Rhythm Pharmaceuticals’ Anti-Obesity Drug Shows Promising Findings in Phase III Trial
Rhythm Pharmaceuticals announced on Tuesday that its hunger and severe obesity drug, setmelanotide, significantly reduced weight and hunger scores in people with Bardet-Biedl syndrome (BBS) and Alström syndrome, according to topline results from a Phase III study.
Setmelanotide is a melanocortin-4 receptor (MC4R) agonist targeting the MC4 receptor, which is the component of the biological pathway that independently regulates hunger, caloric intake and energy expenditure. Genetic variants can impair the MC4R pathway’s function, increasing the risk of hyperphagia and early onset severe obesity. Setmelanotide was approved by the U.S. FDA in November for chronic weight treatment in adults and children 6 years of age and older with obesity caused by genetically confirmed proopiomelanocortin (POMC), proprotein convertase subtilisin/kexin type 1 (PCSK1) or leptin receptor (LEPR) deficiency.
Rhythm’s final analysis of its pivotal Phase III trial included 28 patients with BBS and three patients with Alström syndrome, 12 years of age and older. A total of 5 participants in the study were younger than 12 at time of enrollment. Patients in the study were treated with either setmelanotide or placebo for the first 14 weeks. Participants initially randomized to setmelanotide continued the treatment for 52 weeks, while patients who received placebo received setmelanotide for 52 weeks after the first 14-week placebo treatment period.
Approximately 34.5% of patients in the open-label study experienced at least 10% reduction in body weight from baseline to 52 weeks (p=0.0024). In addition, a total of 11 out of 28 patients with BBS achieved a 10% reduction in body weight, while none of the patients with Alström syndrome achieved this endpoint.
There was a mean -6.2% reduction in body weight from baseline to the follow-up period (p<.0001). Additionally, participants in the trial experienced a mean -30.8% reduction in their most hunger rating (p<0.0001). Also, 60.2% of patients experienced a 25% reduction in most hunger scores by 52 weeks (p<0.0001).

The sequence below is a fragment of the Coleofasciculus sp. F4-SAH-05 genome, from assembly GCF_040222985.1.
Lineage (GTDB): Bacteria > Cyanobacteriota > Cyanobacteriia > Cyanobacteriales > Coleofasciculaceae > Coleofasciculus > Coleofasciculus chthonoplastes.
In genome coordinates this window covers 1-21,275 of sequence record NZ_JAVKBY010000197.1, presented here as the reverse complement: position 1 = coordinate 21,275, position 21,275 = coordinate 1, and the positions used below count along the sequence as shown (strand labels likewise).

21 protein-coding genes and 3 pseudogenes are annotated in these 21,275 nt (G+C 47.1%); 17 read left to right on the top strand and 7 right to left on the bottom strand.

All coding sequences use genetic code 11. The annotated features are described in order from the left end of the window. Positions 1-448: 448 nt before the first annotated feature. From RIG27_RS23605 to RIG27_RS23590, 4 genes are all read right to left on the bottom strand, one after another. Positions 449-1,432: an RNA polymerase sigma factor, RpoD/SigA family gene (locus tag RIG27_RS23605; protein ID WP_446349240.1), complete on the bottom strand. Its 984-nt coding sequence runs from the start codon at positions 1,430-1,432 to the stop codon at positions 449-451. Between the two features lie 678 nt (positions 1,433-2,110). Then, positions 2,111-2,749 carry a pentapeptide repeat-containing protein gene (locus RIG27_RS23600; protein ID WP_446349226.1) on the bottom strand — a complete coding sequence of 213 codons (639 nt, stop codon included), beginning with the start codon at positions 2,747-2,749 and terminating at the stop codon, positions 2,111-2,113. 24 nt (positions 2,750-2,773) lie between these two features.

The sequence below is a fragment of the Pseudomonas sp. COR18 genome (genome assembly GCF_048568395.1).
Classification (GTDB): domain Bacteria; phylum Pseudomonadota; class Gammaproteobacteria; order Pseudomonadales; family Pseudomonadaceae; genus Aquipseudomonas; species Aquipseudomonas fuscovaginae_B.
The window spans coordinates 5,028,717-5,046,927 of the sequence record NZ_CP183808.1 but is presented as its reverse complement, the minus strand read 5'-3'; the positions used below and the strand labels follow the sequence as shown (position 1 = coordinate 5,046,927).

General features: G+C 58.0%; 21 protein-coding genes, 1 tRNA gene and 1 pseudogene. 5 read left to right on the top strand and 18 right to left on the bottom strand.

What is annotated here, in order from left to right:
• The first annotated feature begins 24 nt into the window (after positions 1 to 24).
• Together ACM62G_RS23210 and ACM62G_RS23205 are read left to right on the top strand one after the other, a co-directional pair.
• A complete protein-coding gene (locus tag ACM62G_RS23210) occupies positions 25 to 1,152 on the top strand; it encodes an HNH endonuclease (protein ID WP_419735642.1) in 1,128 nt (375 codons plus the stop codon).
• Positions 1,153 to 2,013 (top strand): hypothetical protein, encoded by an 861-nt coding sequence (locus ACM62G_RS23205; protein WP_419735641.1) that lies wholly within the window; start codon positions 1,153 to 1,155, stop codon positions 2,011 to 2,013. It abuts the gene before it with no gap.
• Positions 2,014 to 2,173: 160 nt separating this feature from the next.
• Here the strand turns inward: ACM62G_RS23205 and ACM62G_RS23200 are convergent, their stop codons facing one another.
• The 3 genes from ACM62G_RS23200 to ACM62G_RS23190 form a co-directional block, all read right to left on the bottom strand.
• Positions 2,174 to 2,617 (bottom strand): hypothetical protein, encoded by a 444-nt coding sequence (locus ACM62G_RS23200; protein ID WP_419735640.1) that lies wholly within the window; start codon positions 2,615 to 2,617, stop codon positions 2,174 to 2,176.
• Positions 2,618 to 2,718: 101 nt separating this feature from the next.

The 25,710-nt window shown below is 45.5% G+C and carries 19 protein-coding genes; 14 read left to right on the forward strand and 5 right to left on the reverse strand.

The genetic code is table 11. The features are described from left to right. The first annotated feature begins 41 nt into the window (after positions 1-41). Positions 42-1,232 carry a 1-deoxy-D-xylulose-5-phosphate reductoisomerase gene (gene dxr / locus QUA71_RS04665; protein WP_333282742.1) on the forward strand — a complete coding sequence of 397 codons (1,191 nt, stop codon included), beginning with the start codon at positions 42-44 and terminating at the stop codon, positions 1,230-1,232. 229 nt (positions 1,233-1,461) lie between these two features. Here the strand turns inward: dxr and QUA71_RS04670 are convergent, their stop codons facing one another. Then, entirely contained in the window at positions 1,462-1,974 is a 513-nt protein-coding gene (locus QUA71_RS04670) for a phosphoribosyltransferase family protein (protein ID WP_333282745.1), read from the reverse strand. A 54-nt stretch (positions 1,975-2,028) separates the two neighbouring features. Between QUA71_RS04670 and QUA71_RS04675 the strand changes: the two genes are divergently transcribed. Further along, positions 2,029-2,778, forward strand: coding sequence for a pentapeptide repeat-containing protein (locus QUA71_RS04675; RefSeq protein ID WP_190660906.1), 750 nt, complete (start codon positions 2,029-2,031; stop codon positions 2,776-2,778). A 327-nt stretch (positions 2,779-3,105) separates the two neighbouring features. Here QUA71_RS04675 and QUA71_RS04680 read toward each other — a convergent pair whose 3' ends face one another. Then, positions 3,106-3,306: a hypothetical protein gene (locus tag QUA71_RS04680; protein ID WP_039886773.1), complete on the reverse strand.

Treatment with setmelanotide was associated with mild injection site reactions and nausea with infrequent vomiting. No serious adverse events (AEs) were reported. A total of eight patients discontinued treatment during the study, with five discontinuations due to AEs.
“These Phase 3 results add to our growing understanding of setmelanotide’s potential to treat people living with rare genetic diseases of obesity,” according to a statement made by David Meeker, M.D., Rhythm’s Chair, President and Chief Executive Officer. “We are pleased with the robust response observed in BBS patients, which supports our goal of delivering a precision medicine to this well-characterized patient population who suffer from insatiable hunger and severe, early-onset obesity.”
Meeker added that while the company was “disappointed” to find none of the patients with Alström met the primary endpoint, they “are encouraged by trends in hunger and weight reduction in some patients and look forward to evaluating the full data as we finalize our path forward in this indication.”
Murray Stewart, M.D., Chief Medical officer of Rhythm, added, “Despite conducting this trial during the COVID-19 pandemic, which has been linked to weight gain across many populations, these data demonstrate that setmelanotide reduced weight and alleviated hunger in BBS patients.” Stewart suggests the results from the trial “reinforce the potential value of the MC4R pathway as a therapeutic target for some rare genetic diseases of obesity and underscore our belief that obesity is a complex, multifactorial disease.
Stewart added that the company will work to complete additional “analyses on the full data, which will include BMI and BMI-Z scores, two measures that more accurately assess weight gain in adolescents and may further demonstrate the impact from treatment with our precision therapy.”
Rhythm says it will complete regulatory submissions to the FDA as well as the European Medicines Association for BBS in 2021.
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